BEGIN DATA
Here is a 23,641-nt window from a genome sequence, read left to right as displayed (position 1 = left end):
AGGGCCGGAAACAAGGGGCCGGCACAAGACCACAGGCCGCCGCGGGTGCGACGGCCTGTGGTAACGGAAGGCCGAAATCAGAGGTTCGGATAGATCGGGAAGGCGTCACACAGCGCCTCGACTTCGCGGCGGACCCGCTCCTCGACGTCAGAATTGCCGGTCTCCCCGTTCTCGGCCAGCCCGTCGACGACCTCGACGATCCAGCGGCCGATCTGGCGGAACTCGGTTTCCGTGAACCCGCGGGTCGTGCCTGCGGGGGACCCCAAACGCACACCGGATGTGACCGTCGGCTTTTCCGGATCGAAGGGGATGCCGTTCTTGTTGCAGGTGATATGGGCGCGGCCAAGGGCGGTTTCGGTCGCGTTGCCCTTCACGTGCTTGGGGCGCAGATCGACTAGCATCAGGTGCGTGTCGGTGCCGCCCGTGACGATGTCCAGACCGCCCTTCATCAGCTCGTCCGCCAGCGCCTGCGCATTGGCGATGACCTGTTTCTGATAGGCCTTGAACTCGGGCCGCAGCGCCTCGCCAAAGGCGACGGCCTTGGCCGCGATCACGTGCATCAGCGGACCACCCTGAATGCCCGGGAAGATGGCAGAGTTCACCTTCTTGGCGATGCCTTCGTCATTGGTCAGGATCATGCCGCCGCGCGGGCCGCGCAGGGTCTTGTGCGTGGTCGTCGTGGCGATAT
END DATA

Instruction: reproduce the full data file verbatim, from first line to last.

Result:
Here is a 23,641-nt window from a genome sequence, read left to right as displayed (position 1 = left end):
AGGGCCGGAAACAAGGGGCCGGCACAAGACCACAGGCCGCCGCGGGTGCGACGGCCTGTGGTAACGGAAGGCCGAAATCAGAGGTTCGGATAGATCGGGAAGGCGTCACACAGCGCCTCGACTTCGCGGCGGACCCGCTCCTCGACGTCAGAATTGCCGGTCTCCCCGTTCTCGGCCAGCCCGTCGACGACCTCGACGATCCAGCGGCCGATCTGGCGGAACTCGGTTTCCGTGAACCCGCGGGTCGTGCCTGCGGGGGACCCCAAACGCACACCGGATGTGACCGTCGGCTTTTCCGGATCGAAGGGGATGCCGTTCTTGTTGCAGGTGATATGGGCGCGGCCAAGGGCGGTTTCGGTCGCGTTGCCCTTCACGTGCTTGGGGCGCAGATCGACTAGCATCAGGTGCGTGTCGGTGCCGCCCGTGACGATGTCCAGACCGCCCTTCATCAGCTCGTCCGCCAGCGCCTGCGCATTGGCGATGACCTGTTTCTGATAGGCCTTGAACTCGGGCCGCAGCGCCTCGCCAAAGGCGACGGCCTTGGCCGCGATCACGTGCATCAGCGGACCACCCTGAATGCCCGGGAAGATGGCAGAGTTCACCTTCTTGGCGATGCCTTCGTCATTGGTCAGGATCATGCCGCCGCGCGGGCCGCGCAGGGTCTTGTGCGTGGTCGTCGTGGCGATAT